AFP reports .
Kiev's surprise decision days before the summit to scrap a landmark political and trade deal with the European Union that was years in the making, set off a war of words between East and West, and sparked the biggest protests seen in Ukraine in a decade.
Ukrainian President Viktor Yanukovych has pledged nonetheless to join leaders of the 28-nation bloc at the two-day Eastern Partnership summit in the capital of Lithuania, one of several ex-Soviet EU states campaigning to extend the bloc's sphere of influence.
Ukraine said Wednesday it still wanted to reach a historic deal on closer ties with the European Union, as the mass protests over the move to scrap the pact went into a fourth day.
Prime Minister Mykola Azarov's announcement failed to appease protesters who blockaded the government building during Wednesday's cabinet session demanding Kiev sign the political and free trade deal at the two-day summit in Vilnius.
Keen to show eastern Europe that the summit matters, almost all EU leaders will attend despite the snub -- including the EU "Big Three", Britain, France and Germany.
As the EU-Russia tussle flared, German Chancellor Angela Merkel told Russia not to view Europe's ties with Moscow's neighbours as a threat.
"We should overcome the mentality 'either us or them.' The Cold War is over," she said. "We should now overcome the last remnants of the Cold War and I'll participate in this with pleasure."
At stake are ties also with Armenia, Azerbaijan, Georgia, Moldova and Belarus -- keen to strike trade and aid deals or win visa-free travel arrangements with the EU.
But vast Ukraine, with its 45 million people, industry and farms, was the jewel in the crown of the EU's five-year-old Eastern Partnership policy. "If UKraine drops out it will be a glass half empty," said Steven Blockmans of the Centre for European Policy Studies."
On the eve of the summit, and as mass pro-EU protests continued for a fourth day, Ukraine said it still wanted to do the deal and would continue reforms demanded by Brussels in exchange for an Association Agreement and Free Trade Deal.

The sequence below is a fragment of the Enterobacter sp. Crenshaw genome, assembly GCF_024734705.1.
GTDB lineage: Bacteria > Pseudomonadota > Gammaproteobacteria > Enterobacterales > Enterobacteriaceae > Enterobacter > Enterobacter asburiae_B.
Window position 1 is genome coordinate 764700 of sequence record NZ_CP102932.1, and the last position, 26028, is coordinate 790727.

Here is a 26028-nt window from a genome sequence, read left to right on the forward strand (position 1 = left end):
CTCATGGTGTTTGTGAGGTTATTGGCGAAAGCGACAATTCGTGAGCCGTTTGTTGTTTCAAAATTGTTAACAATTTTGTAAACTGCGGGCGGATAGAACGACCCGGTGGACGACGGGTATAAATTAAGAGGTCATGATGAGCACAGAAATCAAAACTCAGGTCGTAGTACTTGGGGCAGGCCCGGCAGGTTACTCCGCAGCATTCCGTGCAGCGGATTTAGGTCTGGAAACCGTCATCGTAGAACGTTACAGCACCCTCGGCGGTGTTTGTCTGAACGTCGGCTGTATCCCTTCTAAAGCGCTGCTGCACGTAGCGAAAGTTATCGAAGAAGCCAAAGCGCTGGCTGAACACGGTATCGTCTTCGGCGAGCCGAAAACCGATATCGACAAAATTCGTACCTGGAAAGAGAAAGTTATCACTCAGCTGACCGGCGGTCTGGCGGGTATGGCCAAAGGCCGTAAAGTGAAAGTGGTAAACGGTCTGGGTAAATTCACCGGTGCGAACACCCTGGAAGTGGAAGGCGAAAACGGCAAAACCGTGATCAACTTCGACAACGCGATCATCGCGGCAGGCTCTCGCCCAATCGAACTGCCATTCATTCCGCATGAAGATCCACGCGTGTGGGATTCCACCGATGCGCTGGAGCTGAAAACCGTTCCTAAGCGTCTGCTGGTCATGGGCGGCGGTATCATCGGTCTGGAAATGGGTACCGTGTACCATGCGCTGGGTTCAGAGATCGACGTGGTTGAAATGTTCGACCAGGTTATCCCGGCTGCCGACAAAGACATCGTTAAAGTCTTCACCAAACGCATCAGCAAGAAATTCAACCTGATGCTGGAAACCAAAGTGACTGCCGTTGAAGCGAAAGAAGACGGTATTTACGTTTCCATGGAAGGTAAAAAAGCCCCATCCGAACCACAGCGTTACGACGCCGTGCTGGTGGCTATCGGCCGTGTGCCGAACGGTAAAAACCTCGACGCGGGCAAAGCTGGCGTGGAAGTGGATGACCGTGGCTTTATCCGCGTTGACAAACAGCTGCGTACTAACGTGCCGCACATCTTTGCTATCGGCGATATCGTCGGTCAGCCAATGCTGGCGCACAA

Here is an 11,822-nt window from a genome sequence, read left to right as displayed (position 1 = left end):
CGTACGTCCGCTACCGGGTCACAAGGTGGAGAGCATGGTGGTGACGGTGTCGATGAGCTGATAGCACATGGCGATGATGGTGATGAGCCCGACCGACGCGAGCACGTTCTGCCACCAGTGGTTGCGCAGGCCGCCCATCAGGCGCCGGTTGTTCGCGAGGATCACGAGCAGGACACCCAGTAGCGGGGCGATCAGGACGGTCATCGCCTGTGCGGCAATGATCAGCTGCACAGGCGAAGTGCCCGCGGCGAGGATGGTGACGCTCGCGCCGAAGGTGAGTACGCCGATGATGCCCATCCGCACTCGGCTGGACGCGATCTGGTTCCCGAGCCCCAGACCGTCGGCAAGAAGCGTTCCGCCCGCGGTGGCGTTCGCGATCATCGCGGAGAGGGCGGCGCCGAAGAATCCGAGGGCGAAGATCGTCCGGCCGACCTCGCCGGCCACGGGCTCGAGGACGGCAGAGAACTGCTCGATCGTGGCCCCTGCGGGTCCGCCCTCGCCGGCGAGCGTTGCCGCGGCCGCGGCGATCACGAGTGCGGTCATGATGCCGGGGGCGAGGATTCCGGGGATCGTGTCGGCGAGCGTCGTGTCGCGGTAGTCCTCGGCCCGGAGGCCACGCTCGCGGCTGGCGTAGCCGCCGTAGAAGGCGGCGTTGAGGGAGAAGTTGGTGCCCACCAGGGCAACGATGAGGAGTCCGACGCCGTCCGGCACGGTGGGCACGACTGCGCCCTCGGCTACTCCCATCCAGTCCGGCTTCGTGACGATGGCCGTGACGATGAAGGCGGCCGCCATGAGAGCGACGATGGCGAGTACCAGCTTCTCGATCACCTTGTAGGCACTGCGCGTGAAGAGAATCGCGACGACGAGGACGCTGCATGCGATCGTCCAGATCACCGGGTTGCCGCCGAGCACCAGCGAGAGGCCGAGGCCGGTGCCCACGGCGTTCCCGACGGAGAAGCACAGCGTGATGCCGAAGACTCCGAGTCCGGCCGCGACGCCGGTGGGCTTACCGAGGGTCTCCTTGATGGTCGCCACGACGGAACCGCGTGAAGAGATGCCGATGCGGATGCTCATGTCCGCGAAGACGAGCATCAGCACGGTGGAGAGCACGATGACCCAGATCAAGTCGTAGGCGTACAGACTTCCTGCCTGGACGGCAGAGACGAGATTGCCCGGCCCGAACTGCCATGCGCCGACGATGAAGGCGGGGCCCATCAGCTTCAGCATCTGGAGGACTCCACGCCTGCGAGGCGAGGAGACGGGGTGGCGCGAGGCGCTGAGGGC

"Our offer stays on the table," said the EU's Enlargement Commissioner Stefan Fuele. "A new date for signing could be at a next EU-UKraine summit before the spring."
However, politicians and analysts alike see little chance of that in the months or even years to come.
"Without an agreement with Ukraine at this summit the Eastern Partnership will be less impressive, there will be less enthusiasm," said Lithuanian Foreign Minister Linas Linkevicius.
"The momentum may be lost."
Yanukovych says the EU offered insufficient compensation for the damages Ukraine would suffer by diluting economic ties with former master Russia.
Brussels says that in months of economic arm-twisting by Moscow on its neighbour, Kiev's exports to Russia dropped 25 percent, some firms registering even a 40 percent fall. Ukraine also is heavily dependent on Russia's natural gas.
Diplomats fear Moscow could also pressure smaller Georgia and Moldova in the months to come after the two initial deals with the EU at the summit. A final statement is expected to offer a veiled warning to President Vladimir Putin to avoid meddling in the future.
The EU for its part has come under stiff criticism for its handling of negotiations with Ukraine's Yanukovych, seen as having played both sides in his own interest of winning elections in 2015.
"We were so intent on coming to a common policy that we forgot to look at was happening in Ukraine," said an Eastern European diplomat close to the negotiations who asked not to be identified.
Some analysts say the EU went too far in insisting that Yanukovych release his arch-enemy, jailed opposition leader and former premier Yulia Tymoshenko.
The six ex-Soviet states too were disappointed not to be clearly offered EU membership at the end of the line, a poltically sensitive issue in many European states where far-right anti-foreigner parties are on the rise.
But others say the East-West row over Ukraine has shown the real face of Russian diplomacy.
"The Ukraine case will make many governments in the region and elsewhere think twice about their dealings with Moscow,"@ said Carnegie Europe director Jan Techau.
"Nothing is yet lost for the EU," he added. "The EU also went through an enormous test of unity and came out intact."